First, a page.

Bunny and I left at O'dark 30 for our yearly trip to Brevard and we made excellent time. The plan, as was usual, was I drive until the sun comes up, letting Bunny get a bit more sleep, then we switch places where she drives and I sleep.
11½ hours later we arrived at The Red House Inn, our favorite place to stay. We were fortunate in there being a break in the rain to let us unload the car, and it was then when I had the horrible realization that my iPad (which I use as a laptop while on vacations) was 750 miles away, sitting were I left it at Chez Boca.
Obviously I have work arounds, but it's still annoying.
Anyway, we're just relaxing after a long drive and will shortly have dinner at The Square Root.
Bunny and I are taking it easy on the first day of vaction. The weather is nice—sun is out, temperature is mid-70s, and there's the sound of the neighbor mowing his rather sizable lawn.
So I'm sitting on the private porch at The Red House Inn when I attempt to check my email. I can't.
mutt to read my email.
It runs directly on my email server,
but to log into my email server,
I have to first log into my home system due to filtering of
ssh attempts by the hosting company
(which doesn't really bother me all that much).
But I too,
have some filtering going on at home.
I programmed my own syslog daemon to
ssh attempts after five times,
regardless of time between attempts,
as it turns out,
regardless of sucessful attempts!
Because I left my iPad at home, I'm having to type my password. And due to the keyboard I'm using (it's not a Model M keyboard and therefore by default, this keyboard sucks) I incurred a few failed log in attempts.
Well, that sucks! I thought. Wait! I know! I can log into work over The Corporation's VPN to my workstation there, and from there I can log into home and fix the situation. The problem became logging into the VPN.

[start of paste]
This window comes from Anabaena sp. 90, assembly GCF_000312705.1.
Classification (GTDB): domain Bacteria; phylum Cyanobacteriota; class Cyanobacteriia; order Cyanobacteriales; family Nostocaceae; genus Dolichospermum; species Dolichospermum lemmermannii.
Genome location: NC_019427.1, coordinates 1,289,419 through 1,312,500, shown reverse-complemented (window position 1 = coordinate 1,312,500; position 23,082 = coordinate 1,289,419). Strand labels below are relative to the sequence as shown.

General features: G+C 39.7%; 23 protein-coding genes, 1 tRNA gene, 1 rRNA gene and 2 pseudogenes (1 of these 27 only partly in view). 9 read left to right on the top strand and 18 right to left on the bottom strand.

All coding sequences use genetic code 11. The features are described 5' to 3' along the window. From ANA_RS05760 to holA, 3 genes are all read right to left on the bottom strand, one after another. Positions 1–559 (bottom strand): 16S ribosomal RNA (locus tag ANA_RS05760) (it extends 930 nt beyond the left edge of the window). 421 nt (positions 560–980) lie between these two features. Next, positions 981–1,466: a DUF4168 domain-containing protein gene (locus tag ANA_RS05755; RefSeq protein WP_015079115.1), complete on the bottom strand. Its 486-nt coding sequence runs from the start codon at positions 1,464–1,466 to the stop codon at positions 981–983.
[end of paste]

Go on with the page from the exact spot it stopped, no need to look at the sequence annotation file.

And now I have two problems.
I called a fellow cow-orker, D, but he did not have the information I needed to configure the VPN, but as I was working on it, the idea came that all I really needed was a different Wi-Fi network to log in from.
And then I noticed my iPhone next to me.
It has a “personal hotspot” feature.
“Oh!” I said.
A few minutes later, and I had no problems.
What? You don't belive me?
Bunny and I drove to Hendersonville to view a street-based art show (Main St. was blocked off to vehicular traffic and artists set up booths along the street). Amid the artist booths were a slew of bears.
The food was quite good and given the location,
the price was very reasonable.
The “stone” refers to Biltmore, the largest private home in the United States.
The “glass” is the works of Dale Chihuly, reknowned glass blower. Bunny and I have had a years-long discussion about Chihuly and his “works.” He doesn't do the actual work, he just signs his name to the works, as well as the paychecks to the artisans who do the actual work of blowing glass. In that regard, he's like Thomas Edison, taking credit for the work of his employees. Edison didn't personally try over 5,000 different materials for light bulb filaments; no, it was an army of unknown engineers who tried over 5,000 different materials for light bulb filaments. And it's the same for Chihuly—his name goes on the works.
Bunny's argument is that Chihuly does the design work, which is the important part. Now, whether he does the work himself, or has an automated computerized glass-blowing machine or an army of artists blowing their lungs out, it's the vision of Chihuly that's important, not how the actual work is carried out. And to a degree I can buy that argument—that the art is more than just the method used to create it.
But regardless of who does the work, we came to Biltmore for the Chihuly At Night exhibit (thus the “light” and “dark” reference to the title). And man, it is impressive.